• Assist citizens in their dealings with government.
  • Be prepared to make decisions that may not be popular.

II. Respect the Constitution and the Law

  • Understand and apply legislation and regulations relevant to their professional role.
  • Work to improve and change laws and policies that are counterproductive or obsolete.
  • Eliminate unlawful discrimination.
  • Prevent all forms of mismanagement of public funds by establishing and maintaining strong fiscal and management controls, and by supporting audits and investigative activities.
  • Respect and protect privileged information.
  • Encourage and facilitate legitimate dissent activities in government and protect the whistle-blowing rights of public employees.
  • Promote constitutional principles of equality, fairness, representativeness, responsiveness, and due process in protecting citizens' rights.

III. Demonstrate Personal Integrity

  • Maintain truthfulness and honesty and not compromise them for advancement, honor, or personal gain.
  • Ensure that others receive credit for their work and contributions.
  • Zealously guard against conflict of interest or its appearance: e.g., nepotism, improper outside employment, misuse of public resources, or the acceptance of gifts.
  • Respect superiors, subordinates, colleagues, and the public.
  • Take responsibility for their own errors.
  • Conduct official acts without partisanship.

IV. Promote Ethical Organizations

  • Enhance organizational capacity for open communication, creativity, and dedication.
  • Establish procedures that promote ethical behavior and hold individuals and organizations accountable for their conduct.
  • Provide organization members with an administrative means for dissent, assurance of due process, and safeguards against reprisal.
  • Promote merit principles that protect against arbitrary and capricious actions.
  • Promote organizational accountability through appropriate controls and procedures.
  • Encourage organizations to adopt, distribute, and periodically review the code of ethics as a living document.

V. Strive for Professional Excellence

  • Provide support and encouragement to upgrade competence.
  • Accept as a personal duty the responsibility to keep up to date on emerging issues and potential problems.
  • Encourage others, throughout their careers, to participate in professional activities and associations. Allocate time to meet with students and provide a bridge between classroom studies and the realities of public service.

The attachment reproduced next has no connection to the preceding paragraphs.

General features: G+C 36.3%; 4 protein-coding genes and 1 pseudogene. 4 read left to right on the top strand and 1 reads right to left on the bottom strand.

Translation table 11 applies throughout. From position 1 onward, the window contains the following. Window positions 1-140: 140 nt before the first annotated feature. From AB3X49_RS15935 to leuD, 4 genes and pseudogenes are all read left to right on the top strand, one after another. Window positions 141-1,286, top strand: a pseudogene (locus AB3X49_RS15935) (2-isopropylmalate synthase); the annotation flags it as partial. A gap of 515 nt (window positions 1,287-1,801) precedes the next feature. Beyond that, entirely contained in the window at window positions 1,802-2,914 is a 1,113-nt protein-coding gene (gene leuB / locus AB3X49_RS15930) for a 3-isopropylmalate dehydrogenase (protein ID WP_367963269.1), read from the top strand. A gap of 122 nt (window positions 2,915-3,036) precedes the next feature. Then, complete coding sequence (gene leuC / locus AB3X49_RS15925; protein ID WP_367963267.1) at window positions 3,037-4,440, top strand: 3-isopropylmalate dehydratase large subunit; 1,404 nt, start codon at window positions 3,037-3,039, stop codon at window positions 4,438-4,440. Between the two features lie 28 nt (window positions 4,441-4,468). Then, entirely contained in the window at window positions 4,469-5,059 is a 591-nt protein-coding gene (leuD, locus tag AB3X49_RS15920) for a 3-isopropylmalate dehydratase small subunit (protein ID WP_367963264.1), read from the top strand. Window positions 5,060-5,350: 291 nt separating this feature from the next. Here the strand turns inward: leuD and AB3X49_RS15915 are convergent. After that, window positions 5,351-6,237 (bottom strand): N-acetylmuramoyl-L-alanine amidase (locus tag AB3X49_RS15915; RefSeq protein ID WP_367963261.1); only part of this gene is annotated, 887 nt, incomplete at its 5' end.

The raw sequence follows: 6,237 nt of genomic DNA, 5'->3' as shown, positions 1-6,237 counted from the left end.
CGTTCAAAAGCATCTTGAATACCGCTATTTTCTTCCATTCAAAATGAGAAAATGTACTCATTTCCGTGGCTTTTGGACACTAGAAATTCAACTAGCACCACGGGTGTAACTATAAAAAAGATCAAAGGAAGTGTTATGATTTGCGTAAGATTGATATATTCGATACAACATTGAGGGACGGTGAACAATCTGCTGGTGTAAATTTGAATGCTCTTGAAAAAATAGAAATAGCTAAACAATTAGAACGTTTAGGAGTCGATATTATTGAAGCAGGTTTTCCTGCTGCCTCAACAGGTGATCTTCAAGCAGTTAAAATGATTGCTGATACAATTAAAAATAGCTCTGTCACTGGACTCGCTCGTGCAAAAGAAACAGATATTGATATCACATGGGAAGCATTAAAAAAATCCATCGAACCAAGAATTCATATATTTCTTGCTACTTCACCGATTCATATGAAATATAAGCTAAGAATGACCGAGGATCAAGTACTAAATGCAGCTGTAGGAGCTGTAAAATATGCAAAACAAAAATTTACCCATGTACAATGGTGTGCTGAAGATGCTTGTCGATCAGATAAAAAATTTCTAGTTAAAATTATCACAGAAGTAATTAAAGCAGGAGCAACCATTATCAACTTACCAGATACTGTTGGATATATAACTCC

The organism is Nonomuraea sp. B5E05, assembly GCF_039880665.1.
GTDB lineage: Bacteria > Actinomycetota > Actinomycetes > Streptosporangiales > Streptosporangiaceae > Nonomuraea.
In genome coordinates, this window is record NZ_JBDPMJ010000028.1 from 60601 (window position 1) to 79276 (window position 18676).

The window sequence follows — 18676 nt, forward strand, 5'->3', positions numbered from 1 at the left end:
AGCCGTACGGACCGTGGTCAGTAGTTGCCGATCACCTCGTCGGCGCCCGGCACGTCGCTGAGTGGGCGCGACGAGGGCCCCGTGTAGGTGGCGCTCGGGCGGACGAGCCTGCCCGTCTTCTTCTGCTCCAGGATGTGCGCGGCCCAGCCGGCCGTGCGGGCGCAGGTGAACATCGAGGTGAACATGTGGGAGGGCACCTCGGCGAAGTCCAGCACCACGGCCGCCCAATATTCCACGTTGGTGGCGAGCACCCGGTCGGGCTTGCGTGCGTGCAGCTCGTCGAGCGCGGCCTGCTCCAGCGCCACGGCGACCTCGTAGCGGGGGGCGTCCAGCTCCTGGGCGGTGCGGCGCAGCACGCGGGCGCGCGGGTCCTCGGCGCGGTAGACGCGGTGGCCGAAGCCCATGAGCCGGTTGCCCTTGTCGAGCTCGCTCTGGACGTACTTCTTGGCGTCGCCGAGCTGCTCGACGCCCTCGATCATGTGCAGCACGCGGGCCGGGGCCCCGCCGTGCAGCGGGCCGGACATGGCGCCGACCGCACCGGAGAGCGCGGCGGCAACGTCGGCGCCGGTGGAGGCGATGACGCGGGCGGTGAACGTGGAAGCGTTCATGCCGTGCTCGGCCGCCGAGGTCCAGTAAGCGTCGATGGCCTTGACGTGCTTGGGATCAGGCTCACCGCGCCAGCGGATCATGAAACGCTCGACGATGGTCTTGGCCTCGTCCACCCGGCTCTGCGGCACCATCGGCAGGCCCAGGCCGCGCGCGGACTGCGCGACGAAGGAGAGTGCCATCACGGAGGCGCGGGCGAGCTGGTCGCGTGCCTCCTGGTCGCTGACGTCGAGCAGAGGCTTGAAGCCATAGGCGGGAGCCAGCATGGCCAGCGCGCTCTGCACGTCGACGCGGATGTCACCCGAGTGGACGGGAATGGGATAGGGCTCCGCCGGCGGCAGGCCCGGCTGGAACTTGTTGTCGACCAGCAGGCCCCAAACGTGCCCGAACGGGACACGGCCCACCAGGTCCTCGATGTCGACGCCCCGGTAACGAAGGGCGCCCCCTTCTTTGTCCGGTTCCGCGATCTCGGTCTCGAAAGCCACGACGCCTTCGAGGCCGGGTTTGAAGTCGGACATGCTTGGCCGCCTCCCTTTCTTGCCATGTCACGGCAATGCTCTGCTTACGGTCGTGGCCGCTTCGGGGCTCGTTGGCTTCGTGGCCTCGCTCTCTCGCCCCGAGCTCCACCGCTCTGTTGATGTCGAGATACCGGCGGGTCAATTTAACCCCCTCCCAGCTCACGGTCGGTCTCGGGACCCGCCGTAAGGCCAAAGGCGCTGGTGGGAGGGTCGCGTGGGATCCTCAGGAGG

• This code is enacted pursuant to [Section ____] of [state statutes] and is not intended to authorize any conduct prohibited by that section.

    Comment: It is helpful to list other municipal and state ethics-related laws here, or reference a supplement containing them, so that all ethics laws are available in one place. In this way, people will not have to search for them or worry if they have missed any rules or exceptions. It is also helpful for authors of ethics laws to consult all other relevant laws, so that there will not be any contradictions.

    Here are the citations in the Connecticut model code I wrote, including only references to state law: "The power to adopt an ethics code is provided in 7-148(c)(10)(b). There are some specific conflict of interest rules in 7-148t. Allegations, confidentiality, and probable cause findings are provided for in 1-82a. A business with which an official or employee is associated is defined in 1-79(b). And the Freedom of Information Act can be found in Chapter 14, 1-200 to 1-242."

    Why freedom of information? Because it involves one of the most often abused conflicts of interest: between the public's right to know and the municipal official's desire to keep information hidden, for personal or political reasons (it's much easier to do one's job in secret than in the public eye; it is especially easier to act unethically when acting in secret). In fact, it would be completely appropriate for a municipal ethics code to supplement the Freedom of Information Act in areas that have been problems in a particular city. For example, an ethics code could include longer notice requirements for meetings and agendas, shorter periods in which to provide information (as well as lower reproduction costs), and requirements for notice and the placement of information on the city website.